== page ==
1.  ↩︎
  2. Overview of seaborn plotting functions — seaborn 0.12.2 documentation ↩︎

  3. seaborn.jointplot — seaborn 0.12.2 documentation ↩︎

  4. seaborn.pairplot — seaborn 0.12.2 documentation ↩︎

  5. Figure sizes: Overview of seaborn plotting functions — seaborn 0.12.2 documentation ↩︎

  6. Functional interface: API reference — seaborn 0.12.2 documentation ↩︎

Pandas seaborn pretty correlation code

Old code I wrote for making ds.corr() more readable, looked for it three times already ergo its place is here.

Basically: removes all small correlations, and optionally plots a colorful heatmap of that.


def plot_corr(res:pd.DataFrame):
        import seaborn as sns
        sns.heatmap(res, annot=True,fmt=".1f",cmap="coolwarm")
def get_biggest_corr(ds_corr: pd.DataFrame, limit: float=0.8, remove_diagonal=True, remove_nans=True,plot=False) -> pd.DataFrame:
    res =  ds_corr[(ds_corr>limit) | (ds_corr<-limit)]
    if remove_diagonal:
        np.fill_diagonal(res.values, np.nan)
    if remove_nans:
        res = res.dropna(how='all', axis=0)
        res = res.dropna(how='all', axis=1)
    if plot:
        return res

Day 1605 / Seaborn distributions and KDE plots

Visualizing distributions of data — seaborn 0.12.2 documentation:

  • TIL KDE means “Kernel Density Estimation”
  • common_norm=True by default applies the same normalization to the entire distribution. False scales each independently. This is critical in many cases, esp. with stat="probability"

Generally: I read the seaborn documentation, esp. the high level architecture things, and a lot of things I’ve been asking myself since forever (e.g. 230515-2257 seaborn setting titles etc. with matplotlib set) have become much clearer - and will be its own post. I love seaborn and it’s honestly worth learning to use well and systematically.

Day 1604

More matplotlib color fun with cycler package

There’s cycler, a package:

It returns cycles of dicts, finite or infinite:

from cycler import cycler

# list of colors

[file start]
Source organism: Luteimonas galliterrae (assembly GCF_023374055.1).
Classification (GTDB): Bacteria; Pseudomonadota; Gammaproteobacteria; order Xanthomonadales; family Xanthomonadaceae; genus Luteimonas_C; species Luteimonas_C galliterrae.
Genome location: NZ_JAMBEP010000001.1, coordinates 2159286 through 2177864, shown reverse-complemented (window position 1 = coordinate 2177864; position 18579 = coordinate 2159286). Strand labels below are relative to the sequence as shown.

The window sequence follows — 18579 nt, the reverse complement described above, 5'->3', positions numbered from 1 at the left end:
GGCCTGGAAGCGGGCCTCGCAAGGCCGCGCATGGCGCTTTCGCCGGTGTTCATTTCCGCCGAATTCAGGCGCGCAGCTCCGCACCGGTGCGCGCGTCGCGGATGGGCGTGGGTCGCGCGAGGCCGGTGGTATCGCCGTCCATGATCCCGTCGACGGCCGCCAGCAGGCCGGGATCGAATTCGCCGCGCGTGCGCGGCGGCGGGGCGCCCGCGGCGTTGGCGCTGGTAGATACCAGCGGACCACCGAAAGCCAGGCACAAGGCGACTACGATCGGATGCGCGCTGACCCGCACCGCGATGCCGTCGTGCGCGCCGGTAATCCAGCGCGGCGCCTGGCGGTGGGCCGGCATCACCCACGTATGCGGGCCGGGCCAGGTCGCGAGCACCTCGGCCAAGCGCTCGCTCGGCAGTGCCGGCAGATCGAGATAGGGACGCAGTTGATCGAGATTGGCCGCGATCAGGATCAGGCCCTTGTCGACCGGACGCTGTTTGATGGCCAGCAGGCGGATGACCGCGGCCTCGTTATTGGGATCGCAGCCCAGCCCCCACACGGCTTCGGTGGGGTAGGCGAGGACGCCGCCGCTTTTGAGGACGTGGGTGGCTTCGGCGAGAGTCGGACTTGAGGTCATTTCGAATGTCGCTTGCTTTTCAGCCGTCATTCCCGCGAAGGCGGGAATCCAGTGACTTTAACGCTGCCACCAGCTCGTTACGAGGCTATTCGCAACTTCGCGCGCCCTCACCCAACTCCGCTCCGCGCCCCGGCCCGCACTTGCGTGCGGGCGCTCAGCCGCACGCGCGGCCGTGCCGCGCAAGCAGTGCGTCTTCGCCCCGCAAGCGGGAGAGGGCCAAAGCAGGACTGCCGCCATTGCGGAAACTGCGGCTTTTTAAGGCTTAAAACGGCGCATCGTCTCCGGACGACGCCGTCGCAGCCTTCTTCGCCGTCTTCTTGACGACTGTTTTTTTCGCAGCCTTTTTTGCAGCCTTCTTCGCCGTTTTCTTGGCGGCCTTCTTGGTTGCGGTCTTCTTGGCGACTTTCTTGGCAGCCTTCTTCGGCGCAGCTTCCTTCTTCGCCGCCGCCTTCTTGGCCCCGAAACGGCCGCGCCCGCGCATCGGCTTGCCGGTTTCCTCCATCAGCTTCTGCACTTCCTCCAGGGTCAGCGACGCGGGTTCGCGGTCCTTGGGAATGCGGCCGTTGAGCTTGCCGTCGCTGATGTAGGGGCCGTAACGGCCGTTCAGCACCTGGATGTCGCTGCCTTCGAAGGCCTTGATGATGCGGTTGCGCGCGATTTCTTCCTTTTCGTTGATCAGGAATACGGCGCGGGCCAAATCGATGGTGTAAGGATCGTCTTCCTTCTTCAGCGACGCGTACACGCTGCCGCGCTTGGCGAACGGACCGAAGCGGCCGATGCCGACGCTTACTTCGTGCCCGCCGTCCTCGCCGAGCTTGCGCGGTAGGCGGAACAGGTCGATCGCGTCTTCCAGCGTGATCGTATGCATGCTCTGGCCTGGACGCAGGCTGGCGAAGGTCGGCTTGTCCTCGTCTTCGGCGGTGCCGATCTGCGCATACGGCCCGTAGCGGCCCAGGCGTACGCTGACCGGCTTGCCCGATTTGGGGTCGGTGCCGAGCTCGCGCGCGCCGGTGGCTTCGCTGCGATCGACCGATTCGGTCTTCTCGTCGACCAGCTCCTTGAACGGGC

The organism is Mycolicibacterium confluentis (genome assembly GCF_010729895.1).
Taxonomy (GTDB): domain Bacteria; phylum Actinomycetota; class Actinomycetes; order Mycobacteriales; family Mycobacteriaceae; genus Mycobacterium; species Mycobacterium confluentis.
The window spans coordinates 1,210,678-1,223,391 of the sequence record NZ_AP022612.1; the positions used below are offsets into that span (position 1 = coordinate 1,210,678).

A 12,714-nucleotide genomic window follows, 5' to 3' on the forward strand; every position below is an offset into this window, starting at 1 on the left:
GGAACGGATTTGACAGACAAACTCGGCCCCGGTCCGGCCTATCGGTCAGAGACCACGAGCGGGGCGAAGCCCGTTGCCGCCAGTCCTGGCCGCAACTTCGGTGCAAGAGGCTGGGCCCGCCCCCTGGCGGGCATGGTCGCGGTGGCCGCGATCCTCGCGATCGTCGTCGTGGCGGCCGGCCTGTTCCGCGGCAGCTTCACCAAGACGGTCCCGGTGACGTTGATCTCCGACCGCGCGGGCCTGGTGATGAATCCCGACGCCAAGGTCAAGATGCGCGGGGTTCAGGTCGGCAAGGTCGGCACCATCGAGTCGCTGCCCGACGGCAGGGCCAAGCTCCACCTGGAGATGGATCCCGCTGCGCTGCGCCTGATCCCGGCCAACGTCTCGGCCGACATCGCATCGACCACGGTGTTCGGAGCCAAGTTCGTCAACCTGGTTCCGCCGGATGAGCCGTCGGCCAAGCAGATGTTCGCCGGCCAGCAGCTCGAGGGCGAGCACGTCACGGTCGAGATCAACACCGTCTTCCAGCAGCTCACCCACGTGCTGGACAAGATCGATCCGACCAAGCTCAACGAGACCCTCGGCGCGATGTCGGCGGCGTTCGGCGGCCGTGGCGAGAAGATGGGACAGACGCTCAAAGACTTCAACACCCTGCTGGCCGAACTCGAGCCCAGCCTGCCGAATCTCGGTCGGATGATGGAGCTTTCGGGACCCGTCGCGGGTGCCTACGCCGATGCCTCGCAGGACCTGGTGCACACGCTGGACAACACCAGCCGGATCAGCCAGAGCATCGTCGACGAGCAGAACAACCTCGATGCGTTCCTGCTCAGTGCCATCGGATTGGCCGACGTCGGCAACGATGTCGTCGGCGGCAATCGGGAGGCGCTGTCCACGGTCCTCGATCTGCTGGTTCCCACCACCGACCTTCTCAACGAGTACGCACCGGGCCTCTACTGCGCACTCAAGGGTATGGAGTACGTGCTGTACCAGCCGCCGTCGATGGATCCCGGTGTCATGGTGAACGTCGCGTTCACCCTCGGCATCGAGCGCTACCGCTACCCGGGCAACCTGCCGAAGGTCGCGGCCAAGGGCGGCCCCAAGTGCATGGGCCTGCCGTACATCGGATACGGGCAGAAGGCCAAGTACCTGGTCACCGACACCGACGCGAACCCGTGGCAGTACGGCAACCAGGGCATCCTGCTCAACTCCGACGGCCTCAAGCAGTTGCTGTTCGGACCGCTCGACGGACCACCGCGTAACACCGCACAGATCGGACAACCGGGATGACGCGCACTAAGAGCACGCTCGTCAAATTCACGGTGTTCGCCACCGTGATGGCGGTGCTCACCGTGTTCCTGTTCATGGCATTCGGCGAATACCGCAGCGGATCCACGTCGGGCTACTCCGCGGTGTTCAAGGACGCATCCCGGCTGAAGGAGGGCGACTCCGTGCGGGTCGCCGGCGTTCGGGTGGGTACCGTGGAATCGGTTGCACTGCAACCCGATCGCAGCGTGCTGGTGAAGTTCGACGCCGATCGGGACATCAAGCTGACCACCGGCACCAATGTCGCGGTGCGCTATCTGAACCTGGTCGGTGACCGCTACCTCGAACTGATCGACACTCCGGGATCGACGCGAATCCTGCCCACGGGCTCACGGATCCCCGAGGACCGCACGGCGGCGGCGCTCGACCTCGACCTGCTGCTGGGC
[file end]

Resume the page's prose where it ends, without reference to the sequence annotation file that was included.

pal = sns.color_palette("Paired")

# `cycler` is a finite cycle, cycler() is an infinite
cols = iter(cycler(color=pal)())

# every time you need a color
my_color = next(cols)

Huggingface datasets can become pandas dataframes

Main classes:

ds = Dataset(...)

Day 1597 / matplotlib datetime axes indexing

If you have an axis indexed from timestamps and want to draw stuff there, you need to convert between datetimes and coordinates.

SO1 led me to matplotlib.dates — Matplotlib 3.7.1 documentation.

from matplotlib.dates import date2num
coordinate_float_value = date2num(your_timestamp)
# there's also num2date, etc.

Then you can do things like




And, for later, gridlnes/dates fun I’ll document later maybe:

from matplotlib.dates import date2num, drange
from datetime import timedelta
import matplotlib.ticker as ticker

g = sns.lineplot(...)

# We create a grid located at midnight of each day
t_end = df_item['time.pull'].max().ceil(freq="D")
t_start = df_item['time.pull'].min().floor(freq="D")
dr_days = drange(t_start,t_end,delta=timedelta(days=1))
dr_hours = drange(t_start,t_end,delta=timedelta(hours=4))

g.axes.grid(True, axis='both',which='major')
g.axes.grid(True, axis='both',which='minor',linewidth=0.2,linestyle="--")


  1. python - Matplotlib datetime from event coordinates - Stack Overflow ↩︎

Latest post from Blog

Підсумки 2022

Подія року: Маша подарувала велосипед!
Жах року: Вкрали велосипед :(

Підсумків 2021 року)1

God we had no idea how happy we were.

Now playing: Let the Sunshine In - Hair2